The monitoring capabilities of this tool include networks, servers, and applications. It is able to track connections to remote resources, including Cloud services. It can give you full monitoring capabilities on remote sites. All communications between the remote data collectors and the central managing program are encrypted for safe transmissions across the internet.
An impressive feature of Zabbix is the ability to set up action scripts that can be triggered by alerts. These can be used to gather further information about a problem or even take steps to solve problems or isolate troubled equipment.
Surprising features of this monitor make it suitable for use by managed service providers. These are utilities such as service level agreement tracking and auditing.
Nagios XI has a very large user community that supports each other through a special forum and also makes add-ons available for free. This is a paid tool that is based on the free, open source Nagios Core. Both versions run on Windows and Linux.
The basic Nagios XI is able to monitor networks, servers, and applications, but it can be extended almost infinitely to cover a very long list of functions thanks to the thousands of add-ons available for the tool.
The reports section of the tool covers live and stored data for network statuses, alerts, bandwidth usage, and event log messages. The tool can be used by MSPs to manage the networks of clients thanks to its multi-tenant account set up options. The monitor is available in two editions: Standard and Enterprise. Extra features in the Enterprise edition include capacity planning and auditing.
Known by its current version number, Icinga 2, this monitoring tool was originally created from a clone of Nagios Core. The two tools have diverged since that initial starting point. This utility is free to use and the software is open source. That means that anyone can access the programs and adapt them if they like. This option would give you the ability to create a custom network monitoring tool for your business.
As well as monitoring networks, this tool will monitor servers and can categorize traffic by application/protocol. The basis of the network monitoring system is SNMP. This includes the urgent notification mechanism, called a “trap” which gets converted in the Icinga 2 system as an alert. These are shown in the dashboard, but can also be forwarded by email or SMS.
The software for Icinga 2 installs on Linux or Unix. The architecture uses a multi-thread model, which means that the work carried out by the system can be distributed across a series of processors. Communications are protected by Transport Layer Security.
As it is based on Nagios Core, the add-ons that are produced by the Nagios community can also be used to extend Icinga 2. This system monitor includes SLA auditing and tracking functions, with some improvements over the Nagios procedures. The major advantage that Icinga 2 has over Nagios Core is that it has an attractive and extensive user interface.
Spiceworks Network Monitor is a free utility that is funded through ads displayed within the interface. The software runs on Windows and is part of a suite of infrastructure monitoring tools that include Spiceworks Help Desk software, Spiceworks Inventory, and Spiceworks Network Mapper.
Unusual for a free tool, the Network Monitor is fully supported by a help desk, which is also free to access. The tool isn’t aimed at large networks but is intended for systems that include 25 devices or less. The user community communicates through a forum, giving you another channel for tips and tricks.
The procedures of the tool are based on the SNMP system and this includes an autodiscovery phase on installation. The Spiceworks Network Monitor also incorporates SNMP traps into alerts, which are shown in the dashboard and can be sent out as email notifications. It is possible to create your own custom alerts from performance thresholds.
The dashboard is simple and well laid out. It includes color-coded data representations, such as graphs and charts. You will be able to check on the capacity and speed of your network devices and get that information categorized per applications.
WhatsUp Gold, by Ipswitch, runs on Windows. It uses Ping and SNMP routines to log all network equipment. A mapping utility in the tool automatically draws up a network topology map from the device inventory and updates this without manual intervention whenever the equipment on your network changes.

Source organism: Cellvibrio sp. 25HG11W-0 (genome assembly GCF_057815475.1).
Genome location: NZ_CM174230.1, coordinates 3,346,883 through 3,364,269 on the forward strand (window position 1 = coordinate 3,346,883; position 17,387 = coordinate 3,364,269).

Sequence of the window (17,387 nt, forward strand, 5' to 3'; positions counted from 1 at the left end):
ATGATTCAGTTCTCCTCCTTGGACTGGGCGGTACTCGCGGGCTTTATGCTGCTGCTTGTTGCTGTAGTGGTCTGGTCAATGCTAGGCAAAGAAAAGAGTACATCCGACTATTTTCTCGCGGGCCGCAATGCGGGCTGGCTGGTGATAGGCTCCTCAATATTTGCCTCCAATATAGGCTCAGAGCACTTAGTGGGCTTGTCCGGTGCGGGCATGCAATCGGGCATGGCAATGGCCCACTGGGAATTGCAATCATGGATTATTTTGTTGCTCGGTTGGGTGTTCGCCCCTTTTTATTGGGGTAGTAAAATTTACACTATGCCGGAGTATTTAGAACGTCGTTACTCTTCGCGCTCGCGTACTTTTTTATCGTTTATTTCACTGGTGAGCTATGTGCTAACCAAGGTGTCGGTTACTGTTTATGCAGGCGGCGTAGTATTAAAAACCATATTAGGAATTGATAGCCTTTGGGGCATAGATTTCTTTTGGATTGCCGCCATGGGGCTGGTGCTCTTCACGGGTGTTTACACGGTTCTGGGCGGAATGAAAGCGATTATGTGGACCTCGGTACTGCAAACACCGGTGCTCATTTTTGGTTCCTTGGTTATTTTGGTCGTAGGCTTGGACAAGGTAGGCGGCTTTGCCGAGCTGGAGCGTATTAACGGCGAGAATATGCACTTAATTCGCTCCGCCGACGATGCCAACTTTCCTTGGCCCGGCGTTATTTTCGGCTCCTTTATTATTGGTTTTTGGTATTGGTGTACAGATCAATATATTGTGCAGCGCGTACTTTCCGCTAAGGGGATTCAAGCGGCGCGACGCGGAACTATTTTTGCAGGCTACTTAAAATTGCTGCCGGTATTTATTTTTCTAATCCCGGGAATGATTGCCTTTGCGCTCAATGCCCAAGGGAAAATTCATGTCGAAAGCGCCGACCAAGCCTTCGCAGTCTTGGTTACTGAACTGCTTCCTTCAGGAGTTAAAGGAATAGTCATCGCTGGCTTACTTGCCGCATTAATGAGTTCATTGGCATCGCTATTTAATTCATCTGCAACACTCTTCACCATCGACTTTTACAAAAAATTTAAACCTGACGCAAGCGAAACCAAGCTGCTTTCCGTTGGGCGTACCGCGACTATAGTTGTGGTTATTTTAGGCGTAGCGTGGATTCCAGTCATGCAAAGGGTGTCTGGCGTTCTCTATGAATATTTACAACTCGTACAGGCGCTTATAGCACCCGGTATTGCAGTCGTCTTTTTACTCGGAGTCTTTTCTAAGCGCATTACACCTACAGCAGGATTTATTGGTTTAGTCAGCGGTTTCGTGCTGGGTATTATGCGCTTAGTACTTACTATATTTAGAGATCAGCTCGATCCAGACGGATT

The operational features of the monitoring tool include constant status checks and alert handling. You can set up custom alerts and even specify automated actions for the system to perform upon the detection of a triggering warning. It is also possible to get alerts forwarded as notifications by email, SMS, Slack, or chat app. You can also customize the dashboard.
The visibility of the monitor includes wireless networks and extends out to Cloud resources and remote sites. However, you will need a separate license for each site that you cover with the system even if you centralize control in one location.
WhatsUp Gold is available on a 30-day free trial. The tool can be extended with a number of add-on modules that give you traffic analysis capabilities, configuration management, application monitoring virtualization monitoring, and VoIP monitoring – although there are some virtualization and application tracking capabilities in the core WhatsUp Gold.
Selecting a network monitoring tool
All of the tools in this list are appealing and work well for the right market niche. Your next task will be to narrow down your options.
The operating system of your available server is an important consideration when you choose a network monitoring tool. If you have a Windows server, then your options are:
- SolarWinds Network Performance Monitor
- Paessler PRTG
- ManageEngine OpManager
- Nagios XI
- Spiceworks Network Monitor
- WhatsUp Gold
If all of your servers run on Linux, then your choice comes down to:
- ManageEngine OpManager
- Nagios XI
If you are a small business with a relatively straightforward network, then one of the free tools on our list would probably attract your attention. The Spiceworks Network Monitor, for example, was specifically written to suit small networks. The existence of user communities for advice that is accessible for the users of Nagios XI and Spiceworks will help you get up to speed in how to get the best out of the tool.
Larger businesses should invest in the security of one of the more comprehensive, supported paid tools on our list. The scalability of Paessler PRTG recommends the tool for growing middle-sized companies. That system is also a good choice for very large companies with complex hybrid networks. In the top division, PRTG competes with the ManageEngine OpManager and SolarWinds Network Performance Monitor, which is the industry leader.
Once you have narrowed down your selection by an operating system and network size suitability, you will be down to just a couple of options. As many of the tools on this list are free to use and the paid tools offer free trials, your final step in the selection process will be to install your final candidates and give them a go.